He a beast, man. The [Sorry 4 the Wait] mixtape is incredible. The album is amazin' and you know Wayne is an extremely creative person. Every time I think there is no more words, just no more metaphors that you could use in the world he comes up with he just keeps coming up with 'em.

“How To Love” obviously peaked at no. 10 on the Billboard Hot 100, but the reviews out there are kind of mixed. What are your thoughts on the response so far?

My thoughts is…I’m lookin' at the top [of the] charts on iTunes and it’s still there. If you look at the charts on iTunes you’re connected to an unbiased world that’s likin' music and buyin' music, so obviously in that territory no different from “Super Bass” or “Moment for Life” anybody would say about Nicki or Drake or anybody. It’s like they’re so versatile artists that when those points come then it’s the people’s choice. For me I’d rather be the people’s choice then to stick to a certain curriculum, so I feel like it’s somethin' that we just felt strong about doin'. I just wanted to listen to the song in my car and enjoy it by myself, so the world is actually experiencin' somethin' that was hidden. It was really for us. We embraced the song and it’s a great feelin' when the world connects to what you embrace 'cause sometimes you gotta do songs for certain reasons. There’s no reason. The reason is it’s just how we felt and it’s a very organic, genuine record.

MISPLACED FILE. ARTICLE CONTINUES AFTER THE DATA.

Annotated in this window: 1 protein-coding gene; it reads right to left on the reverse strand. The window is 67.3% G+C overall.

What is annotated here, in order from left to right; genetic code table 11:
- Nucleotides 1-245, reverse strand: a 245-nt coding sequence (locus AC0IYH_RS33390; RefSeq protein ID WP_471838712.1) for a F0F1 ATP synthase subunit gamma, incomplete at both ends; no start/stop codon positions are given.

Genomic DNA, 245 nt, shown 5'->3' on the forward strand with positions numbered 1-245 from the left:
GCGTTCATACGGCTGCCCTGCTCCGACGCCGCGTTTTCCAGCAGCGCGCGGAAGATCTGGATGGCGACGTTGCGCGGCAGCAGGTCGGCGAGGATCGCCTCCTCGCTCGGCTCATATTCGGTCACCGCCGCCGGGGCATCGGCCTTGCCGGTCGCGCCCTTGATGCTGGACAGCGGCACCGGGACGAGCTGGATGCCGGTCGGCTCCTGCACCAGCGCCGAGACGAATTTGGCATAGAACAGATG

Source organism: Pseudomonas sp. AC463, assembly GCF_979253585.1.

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You started doing R&B and transitioned into hip-hop...

Yeah. I’m like the Quincy Jones of today. A lot of people have pockets in the game. Obviously this is a hip-hop realm, but we're crossin' hip-hop right over to popular records like a “No Sleep” or like “How To Love,” so it becomes for me just a matter of runnin' with the flow of where music is today. If everything goes country next year and it’s all about country music I’m a have a job. [Laughs]


But you said Quincy Jones. Now that’s some pretty big comparison to make.